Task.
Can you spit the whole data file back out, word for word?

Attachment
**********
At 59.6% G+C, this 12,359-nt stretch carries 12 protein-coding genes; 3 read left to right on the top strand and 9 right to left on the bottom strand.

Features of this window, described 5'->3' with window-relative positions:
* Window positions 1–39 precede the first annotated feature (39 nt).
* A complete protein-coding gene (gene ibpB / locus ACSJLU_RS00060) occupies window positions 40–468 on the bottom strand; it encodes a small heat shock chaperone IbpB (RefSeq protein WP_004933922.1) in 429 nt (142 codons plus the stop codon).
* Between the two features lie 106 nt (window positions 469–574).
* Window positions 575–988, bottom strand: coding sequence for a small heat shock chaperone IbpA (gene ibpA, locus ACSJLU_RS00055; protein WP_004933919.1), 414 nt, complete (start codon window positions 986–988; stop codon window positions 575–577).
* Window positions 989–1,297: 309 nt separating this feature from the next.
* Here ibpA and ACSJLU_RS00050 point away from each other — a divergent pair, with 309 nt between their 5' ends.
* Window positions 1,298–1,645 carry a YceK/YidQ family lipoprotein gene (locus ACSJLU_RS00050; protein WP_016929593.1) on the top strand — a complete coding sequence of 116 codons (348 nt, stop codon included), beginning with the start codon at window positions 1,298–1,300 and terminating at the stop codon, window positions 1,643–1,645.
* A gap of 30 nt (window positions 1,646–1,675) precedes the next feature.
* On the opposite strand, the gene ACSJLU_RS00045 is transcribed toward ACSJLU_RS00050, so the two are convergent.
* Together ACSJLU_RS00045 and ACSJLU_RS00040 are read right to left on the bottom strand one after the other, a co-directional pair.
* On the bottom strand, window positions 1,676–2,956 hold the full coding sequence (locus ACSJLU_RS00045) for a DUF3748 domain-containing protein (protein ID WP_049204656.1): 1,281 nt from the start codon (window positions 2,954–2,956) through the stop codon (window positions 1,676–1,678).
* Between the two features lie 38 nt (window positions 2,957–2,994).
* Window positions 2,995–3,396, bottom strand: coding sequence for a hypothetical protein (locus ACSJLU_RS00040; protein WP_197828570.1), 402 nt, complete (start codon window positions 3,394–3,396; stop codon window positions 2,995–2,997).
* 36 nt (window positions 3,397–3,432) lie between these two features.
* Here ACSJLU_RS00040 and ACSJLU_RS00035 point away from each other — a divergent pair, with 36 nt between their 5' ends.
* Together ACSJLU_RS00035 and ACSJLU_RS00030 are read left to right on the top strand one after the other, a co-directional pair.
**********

At 59.6% G+C, this 12,359-nt stretch carries 12 protein-coding genes; 3 read left to right on the top strand and 9 right to left on the bottom strand.

Features of this window, described 5'->3' with window-relative positions:
* Window positions 1–39 precede the first annotated feature (39 nt).
* A complete protein-coding gene (gene ibpB / locus ACSJLU_RS00060) occupies window positions 40–468 on the bottom strand; it encodes a small heat shock chaperone IbpB (RefSeq protein WP_004933922.1) in 429 nt (142 codons plus the stop codon).
* Between the two features lie 106 nt (window positions 469–574).
* Window positions 575–988, bottom strand: coding sequence for a small heat shock chaperone IbpA (gene ibpA, locus ACSJLU_RS00055; protein WP_004933919.1), 414 nt, complete (start codon window positions 986–988; stop codon window positions 575–577).
* Window positions 989–1,297: 309 nt separating this feature from the next.
* Here ibpA and ACSJLU_RS00050 point away from each other — a divergent pair, with 309 nt between their 5' ends.
* Window positions 1,298–1,645 carry a YceK/YidQ family lipoprotein gene (locus ACSJLU_RS00050; protein WP_016929593.1) on the top strand — a complete coding sequence of 116 codons (348 nt, stop codon included), beginning with the start codon at window positions 1,298–1,300 and terminating at the stop codon, window positions 1,643–1,645.
* A gap of 30 nt (window positions 1,646–1,675) precedes the next feature.
* On the opposite strand, the gene ACSJLU_RS00045 is transcribed toward ACSJLU_RS00050, so the two are convergent.
* Together ACSJLU_RS00045 and ACSJLU_RS00040 are read right to left on the bottom strand one after the other, a co-directional pair.
* On the bottom strand, window positions 1,676–2,956 hold the full coding sequence (locus ACSJLU_RS00045) for a DUF3748 domain-containing protein (protein ID WP_049204656.1): 1,281 nt from the start codon (window positions 2,954–2,956) through the stop codon (window positions 1,676–1,678).
* Between the two features lie 38 nt (window positions 2,957–2,994).
* Window positions 2,995–3,396, bottom strand: coding sequence for a hypothetical protein (locus ACSJLU_RS00040; protein WP_197828570.1), 402 nt, complete (start codon window positions 3,394–3,396; stop codon window positions 2,995–2,997).
* 36 nt (window positions 3,397–3,432) lie between these two features.
* Here ACSJLU_RS00040 and ACSJLU_RS00035 point away from each other — a divergent pair, with 36 nt between their 5' ends.
* Together ACSJLU_RS00035 and ACSJLU_RS00030 are read left to right on the top strand one after the other, a co-directional pair.